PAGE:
In the picturesque Italian town of Frascati, once known as Tusculum, archaeologists made a discovery that captures the imagination of historians, archaeologists, and the world at large. A team from the Spanish School of History and Archaeology in Rome (EEHAR-CSIC) has unearthed a remarkable marble statue dating back nearly 2,000 years, offering tantalizing clues about the city’s rich past. As part of the architectural ensemble of a thermal complex, an enigmatic statue of a headless and armless female figure has been discovered.
Founded in the 10th century BC, Tusculum was one of the most important cities of the Latin League. The Latin League was an ancient confederation that opposed the expansionism of Rome. Needless to say, they didn’t do so well and were defeated in the famous battle of Lake Regillo in 496 BC.
Tusculum lies on the outskirts of today’s Rome and it is also a mythical city. According to legend, the city was founded by the son of Ulysses, Telegonus, 20 years after the destruction of Troy. The city, now called Frascati, is an impressive archaeological site where researchers unearthed impressive findings, such as a thermal complex from the Hadrianic period (2nd century AD).
Now, a team from the Spanish School of History and Archaeology in Rome has found an “exceptional” marble statue that dates to around 2,000 years ago.
“At the time of the discovery, only part of the statue’s back was visible and it was lying on a thin layer of painted stucco, so it would have formed part of the ornamental programme of the baths,” says Antonio Pizzo, director of the EEHAR-CSIC, the institution that has been carrying out the excavations at the archaeological site
A life-size nymph
The statue represents a life-size human figure of a woman but has no head or arms. It probably belonged to the westernmost architectural decoration of the previously found Hadrian Baths, the researchers believe. The sculpture is probably a representation of a nymph from Greek mythology—a lesser female deity symbolizing nature.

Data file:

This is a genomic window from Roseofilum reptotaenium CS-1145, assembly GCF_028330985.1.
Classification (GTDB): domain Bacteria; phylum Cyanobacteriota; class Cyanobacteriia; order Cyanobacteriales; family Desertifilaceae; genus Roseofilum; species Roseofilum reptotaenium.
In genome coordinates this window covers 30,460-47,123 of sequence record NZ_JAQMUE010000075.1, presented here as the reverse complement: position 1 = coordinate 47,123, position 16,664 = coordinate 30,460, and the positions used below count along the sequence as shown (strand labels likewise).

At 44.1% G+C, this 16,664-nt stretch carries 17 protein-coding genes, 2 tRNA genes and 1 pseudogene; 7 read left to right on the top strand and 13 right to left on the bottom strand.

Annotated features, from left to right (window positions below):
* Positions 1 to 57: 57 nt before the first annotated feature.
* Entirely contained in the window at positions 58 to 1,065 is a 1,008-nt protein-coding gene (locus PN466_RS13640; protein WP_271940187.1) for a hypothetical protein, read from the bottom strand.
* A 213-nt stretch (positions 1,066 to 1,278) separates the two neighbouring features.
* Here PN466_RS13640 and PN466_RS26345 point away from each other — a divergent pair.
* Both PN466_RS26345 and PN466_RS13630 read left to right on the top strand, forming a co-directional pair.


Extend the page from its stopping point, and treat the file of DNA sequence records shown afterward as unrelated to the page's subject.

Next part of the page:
Nymphs, such as other goddesses (excluding the Hamadryads), are known for being immortal. They were classified into distinct subgroups, such as the Meliae linked to ash trees, Dryads associated with oak trees, Naiads residing in freshwater environments, Nereids inhabiting the seas, and Oreads dwelling in mountainous areas.
Researchers also believe that there’s a connection between the statue and the cult of the god Dionysus — the god of wine, called Bacchus by the Romans. Dionysus is a fascinating figure in ancient Greco-Roman mythology, often associated with wine, fertility, and revelry. He is the god of the vine, grape harvest, winemaking, and theater. His cult was known for ecstatic rites such as the famous Bacchanalia, which often involved music, dancing, and the consumption of wine.
Cercertain distinct features of the statue suggest a link to Dyonisus. In particular, a key sign is the representation of a fawn skin on the statue, resembling the attire worn by the followers of the cult dedicated to Dionysus.
“Some characteristic elements, such as the fawn skin covering her shoulders, allow us to hypothesise that this is a figure that can be traced back to a Dionysian context, chronologically dated between the middle of the 1st century BC and the middle of the 1st century AD,” Pizzo, director of the EEHAR-CSIC, said in a news release.
No doubt, despite all the wonderous archaeology uncovered in and around Rome, there’s still plenty left to discover.